Cash accounting: 3 things to know
The rules which a company follows when recording and reporting its income and expenditure is known as the “accounting method”. There are two main accounting methods: cash accounting and accrual accounting.
Governments may require businesses of a certain size or in a certain sector to report their financial transactions according to a specific accounting method. It is essential to know which method your business may be required to use, and to understand how this impacts on your day-to-day bookkeeping. Find out more with Mooncard.
What is cash accounting?
Cash accounting is the method by which receipts (income) and expenses (outgoings) are recorded on the basis of the time cash actually exchanges hands. It means that receipts and expenses are recorded when the cash sum comes into and leaves the company. It is contrasted to “accrual” accounting, which records income and expenditure when the transaction takes place rather than when the relevant invoice is actually settled.
The advantages of cash-based accounting
Cash accounting is the simpler and more straightforward of the two accounting methods. It means the bookkeeper, accountant or business owner records transactions as and when money comes into and leaves their account and provides an accurate picture of how much cash the company has available.
It is a method that is, for most small businesses, easy to implement. Bank statements provide a straightforward record of when money enters and exits the company account. Often, a dedicated accountant is not required, as transactions can easily be recorded in house, using simple tools or accounting software.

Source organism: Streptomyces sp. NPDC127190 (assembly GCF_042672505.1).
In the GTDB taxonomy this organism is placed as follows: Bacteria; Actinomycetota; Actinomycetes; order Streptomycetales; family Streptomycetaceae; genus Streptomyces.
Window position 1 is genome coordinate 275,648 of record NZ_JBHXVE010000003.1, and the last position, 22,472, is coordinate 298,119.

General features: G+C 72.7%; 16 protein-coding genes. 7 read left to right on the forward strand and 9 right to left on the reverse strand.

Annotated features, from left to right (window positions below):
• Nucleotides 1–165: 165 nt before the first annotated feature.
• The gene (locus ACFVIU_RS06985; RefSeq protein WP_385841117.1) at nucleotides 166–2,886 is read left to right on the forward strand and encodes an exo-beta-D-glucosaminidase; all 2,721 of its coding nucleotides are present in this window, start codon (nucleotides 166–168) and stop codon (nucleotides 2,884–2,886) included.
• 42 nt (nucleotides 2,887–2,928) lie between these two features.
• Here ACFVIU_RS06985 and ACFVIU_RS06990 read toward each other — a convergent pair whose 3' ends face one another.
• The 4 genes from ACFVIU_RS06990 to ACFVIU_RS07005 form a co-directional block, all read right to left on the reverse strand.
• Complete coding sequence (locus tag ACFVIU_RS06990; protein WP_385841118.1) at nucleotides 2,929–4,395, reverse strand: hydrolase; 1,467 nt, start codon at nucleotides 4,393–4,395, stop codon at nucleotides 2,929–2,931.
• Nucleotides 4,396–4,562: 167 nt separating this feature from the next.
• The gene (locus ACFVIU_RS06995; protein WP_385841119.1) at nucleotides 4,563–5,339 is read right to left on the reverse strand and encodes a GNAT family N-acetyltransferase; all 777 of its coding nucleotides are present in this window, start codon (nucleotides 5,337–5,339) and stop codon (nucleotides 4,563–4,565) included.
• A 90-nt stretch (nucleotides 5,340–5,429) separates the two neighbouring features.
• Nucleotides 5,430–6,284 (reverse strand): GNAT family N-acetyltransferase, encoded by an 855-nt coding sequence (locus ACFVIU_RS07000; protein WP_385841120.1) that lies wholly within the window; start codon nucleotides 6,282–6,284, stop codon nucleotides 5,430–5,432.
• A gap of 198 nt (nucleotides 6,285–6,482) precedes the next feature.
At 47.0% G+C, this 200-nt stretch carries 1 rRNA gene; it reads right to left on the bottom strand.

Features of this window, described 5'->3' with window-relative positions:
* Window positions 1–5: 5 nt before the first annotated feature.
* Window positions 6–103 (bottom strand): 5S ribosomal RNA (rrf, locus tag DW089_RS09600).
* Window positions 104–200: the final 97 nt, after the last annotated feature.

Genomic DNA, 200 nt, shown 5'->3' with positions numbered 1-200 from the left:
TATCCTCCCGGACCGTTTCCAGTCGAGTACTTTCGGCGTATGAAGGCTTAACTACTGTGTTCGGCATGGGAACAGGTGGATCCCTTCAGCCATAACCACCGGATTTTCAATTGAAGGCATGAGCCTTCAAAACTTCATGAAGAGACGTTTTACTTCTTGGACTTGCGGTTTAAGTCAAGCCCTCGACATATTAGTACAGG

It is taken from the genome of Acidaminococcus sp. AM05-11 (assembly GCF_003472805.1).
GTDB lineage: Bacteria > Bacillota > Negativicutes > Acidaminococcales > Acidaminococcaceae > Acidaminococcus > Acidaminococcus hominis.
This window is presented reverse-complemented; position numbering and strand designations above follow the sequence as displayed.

Another advantage of cash accounting for many small businesses, is that VAT is only due to the government when the invoice is actually settled by the end client, not when the invoice is issued. Small businesses can often encounter cash-flow difficulties due to late payers, and the cash-based system means that they do not have to pay the VAT until the client has paid the bill.
Example of cash accounting
Let’s look at a simple example of cash accounting in practice.
A small business starts February with an opening balance of £10,200. On the 5th of the month, it pays a £250 electricity bill. On the 7th it purchases and completes the payment for £500 of stock. On the 10th it sells £600 of stock for cash. On the 15th it pays a £35 internet bill and £75 for mobile phone usage. On the 20th it makes another £250 in cash sales. On the 28th, it pays out £1,200 in wages.
Its cash accounting entry would look something like this:
|1 February||Opening balance||£10,200|
|5 February||Electricity bill||£250||£9,950|
|7 February||Stock purchase||£500||£9,450|
|15 February||Internet bill||£35||£10,015|
|15 February||Mobile phone bill||£75||£9,940|
|28 February||Closing balance||£8,990|
Obviously, this is an extremely simplified example and companies would have many more cash flows than those represented here. However, it does illustrate how easy the cash-based method is to apply in practice.